Advertization is a made-up term (a Lingovation), meaning the monetization of a thing by littering it with all manner and form of advertisements, sponsored listings, paid-for rankings, advertorials and other types of information which may 1) take our focus away from the information which we were actually searching for; and 2) actually compromise (or give the semblance of compromise) of the information being offered by that thing. In this case, the "thing" may be a Homepage (AOL, yahoo, Gmail and a host of others),a Browser (Internet Explorer, Mozilla Firefox, Safari, etc.), a Toolbar (Bing, Wibiya, and more of them coming out every day) or a page of Search Engine Results (Google is the ideal example, with its sponsored listings and column of ads going down the right side of every search result page.
If you pay a fee for use of a particular infodevice or infoservice, you can generally expect that it will have a minimum of advertising; but when you get anything for free (including your Widgetbox Widget-Maker), it has to be paid for or subsidized by a third party, usually in the form of advertising or promotion.
As the economy continues to be profoundly depressed, and as users are hestant to pay any fee for a "white label" service, you can expect the ads to proliferate and become increasingly intrusive and dominant.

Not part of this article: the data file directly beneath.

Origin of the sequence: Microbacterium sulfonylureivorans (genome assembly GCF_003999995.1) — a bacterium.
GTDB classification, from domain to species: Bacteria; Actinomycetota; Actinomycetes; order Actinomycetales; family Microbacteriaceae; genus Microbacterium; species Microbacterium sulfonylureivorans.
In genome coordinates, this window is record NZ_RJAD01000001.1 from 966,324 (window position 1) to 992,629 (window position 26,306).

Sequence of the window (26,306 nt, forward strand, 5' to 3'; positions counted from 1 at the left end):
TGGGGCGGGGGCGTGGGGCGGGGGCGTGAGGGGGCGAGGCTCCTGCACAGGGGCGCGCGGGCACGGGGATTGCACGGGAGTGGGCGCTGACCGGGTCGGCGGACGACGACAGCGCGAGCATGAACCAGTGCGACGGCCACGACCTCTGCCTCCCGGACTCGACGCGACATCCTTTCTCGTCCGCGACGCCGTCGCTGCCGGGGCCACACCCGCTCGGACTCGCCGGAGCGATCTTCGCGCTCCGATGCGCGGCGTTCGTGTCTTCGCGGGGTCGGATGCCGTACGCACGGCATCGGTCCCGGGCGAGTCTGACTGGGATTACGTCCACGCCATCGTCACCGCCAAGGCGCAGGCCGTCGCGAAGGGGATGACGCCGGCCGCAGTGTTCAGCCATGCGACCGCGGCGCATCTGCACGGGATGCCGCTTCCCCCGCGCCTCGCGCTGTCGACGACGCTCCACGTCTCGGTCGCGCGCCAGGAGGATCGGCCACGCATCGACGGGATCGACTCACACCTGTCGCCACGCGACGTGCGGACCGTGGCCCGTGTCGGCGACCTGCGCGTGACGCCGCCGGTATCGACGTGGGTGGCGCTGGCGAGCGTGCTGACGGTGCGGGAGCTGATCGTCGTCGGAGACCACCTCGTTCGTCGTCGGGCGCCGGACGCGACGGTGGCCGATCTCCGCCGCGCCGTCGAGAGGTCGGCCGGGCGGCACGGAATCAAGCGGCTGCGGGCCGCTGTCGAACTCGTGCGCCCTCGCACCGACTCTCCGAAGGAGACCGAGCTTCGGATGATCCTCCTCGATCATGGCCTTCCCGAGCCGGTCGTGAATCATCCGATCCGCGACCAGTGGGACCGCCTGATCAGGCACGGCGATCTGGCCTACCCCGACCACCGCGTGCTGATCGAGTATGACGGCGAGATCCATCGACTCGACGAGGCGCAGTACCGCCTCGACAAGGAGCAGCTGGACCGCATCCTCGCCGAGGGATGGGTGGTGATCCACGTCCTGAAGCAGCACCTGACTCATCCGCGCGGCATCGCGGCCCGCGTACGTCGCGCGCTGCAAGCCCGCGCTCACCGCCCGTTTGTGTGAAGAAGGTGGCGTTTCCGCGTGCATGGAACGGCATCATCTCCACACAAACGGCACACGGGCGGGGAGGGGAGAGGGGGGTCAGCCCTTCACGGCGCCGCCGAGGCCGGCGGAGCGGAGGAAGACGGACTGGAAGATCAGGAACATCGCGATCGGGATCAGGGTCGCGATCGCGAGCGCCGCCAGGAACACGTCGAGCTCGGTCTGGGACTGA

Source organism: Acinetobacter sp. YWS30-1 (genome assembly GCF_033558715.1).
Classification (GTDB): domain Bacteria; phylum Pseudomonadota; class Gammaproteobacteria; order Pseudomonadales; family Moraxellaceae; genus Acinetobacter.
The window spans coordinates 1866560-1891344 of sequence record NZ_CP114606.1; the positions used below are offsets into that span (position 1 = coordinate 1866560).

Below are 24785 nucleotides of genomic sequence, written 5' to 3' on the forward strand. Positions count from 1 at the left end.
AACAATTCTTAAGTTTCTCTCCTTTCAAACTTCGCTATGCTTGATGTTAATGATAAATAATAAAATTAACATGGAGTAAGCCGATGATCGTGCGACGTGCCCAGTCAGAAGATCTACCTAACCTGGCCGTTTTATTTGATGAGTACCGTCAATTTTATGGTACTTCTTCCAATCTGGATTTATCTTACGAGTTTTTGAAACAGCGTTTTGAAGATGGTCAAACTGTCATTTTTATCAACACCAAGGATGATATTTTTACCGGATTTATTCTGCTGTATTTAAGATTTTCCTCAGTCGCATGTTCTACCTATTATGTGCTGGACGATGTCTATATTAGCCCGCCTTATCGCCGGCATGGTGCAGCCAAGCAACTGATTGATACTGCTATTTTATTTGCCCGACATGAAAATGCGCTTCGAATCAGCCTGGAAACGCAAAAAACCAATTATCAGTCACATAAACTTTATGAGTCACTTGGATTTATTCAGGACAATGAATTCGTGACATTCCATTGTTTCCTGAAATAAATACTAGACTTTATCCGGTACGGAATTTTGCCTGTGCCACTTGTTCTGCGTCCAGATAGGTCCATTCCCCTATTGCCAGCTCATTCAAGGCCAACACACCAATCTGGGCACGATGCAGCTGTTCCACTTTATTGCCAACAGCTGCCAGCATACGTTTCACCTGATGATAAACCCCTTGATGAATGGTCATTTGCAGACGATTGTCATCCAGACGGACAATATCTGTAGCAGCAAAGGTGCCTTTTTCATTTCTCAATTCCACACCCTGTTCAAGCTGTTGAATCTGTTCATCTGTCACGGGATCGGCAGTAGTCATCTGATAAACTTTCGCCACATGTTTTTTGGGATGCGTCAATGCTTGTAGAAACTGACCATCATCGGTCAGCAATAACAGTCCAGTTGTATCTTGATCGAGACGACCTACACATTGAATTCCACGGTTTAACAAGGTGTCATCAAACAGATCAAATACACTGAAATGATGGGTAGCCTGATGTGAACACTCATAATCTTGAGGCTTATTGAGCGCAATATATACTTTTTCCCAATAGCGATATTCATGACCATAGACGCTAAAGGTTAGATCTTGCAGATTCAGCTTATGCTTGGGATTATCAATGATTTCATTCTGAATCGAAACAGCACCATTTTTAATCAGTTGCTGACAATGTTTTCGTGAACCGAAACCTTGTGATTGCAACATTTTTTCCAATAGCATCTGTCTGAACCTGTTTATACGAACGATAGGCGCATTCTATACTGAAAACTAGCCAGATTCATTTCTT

The good news is that these services can remain free (Twitter is free, but they certainly make some money on page display ads and Sponsored Tweets) as long as advertisers find that they generate a fair return [ROI] on their advertising CPM [cost per thousand views].
The bad news is that these infoservices and infodevices will become increasingly difficult to navigate as they will likely yield to their advertisers, and in doing so, may, in fact, comromise their integrity, objectivity and reliability.
As an active Global Futurist, I would have to say that Advertization is here to stay, and that "free" information is going to become increasingly biased in the direction of its fiscal benefactors...those advertisers.
Douglas E. Castle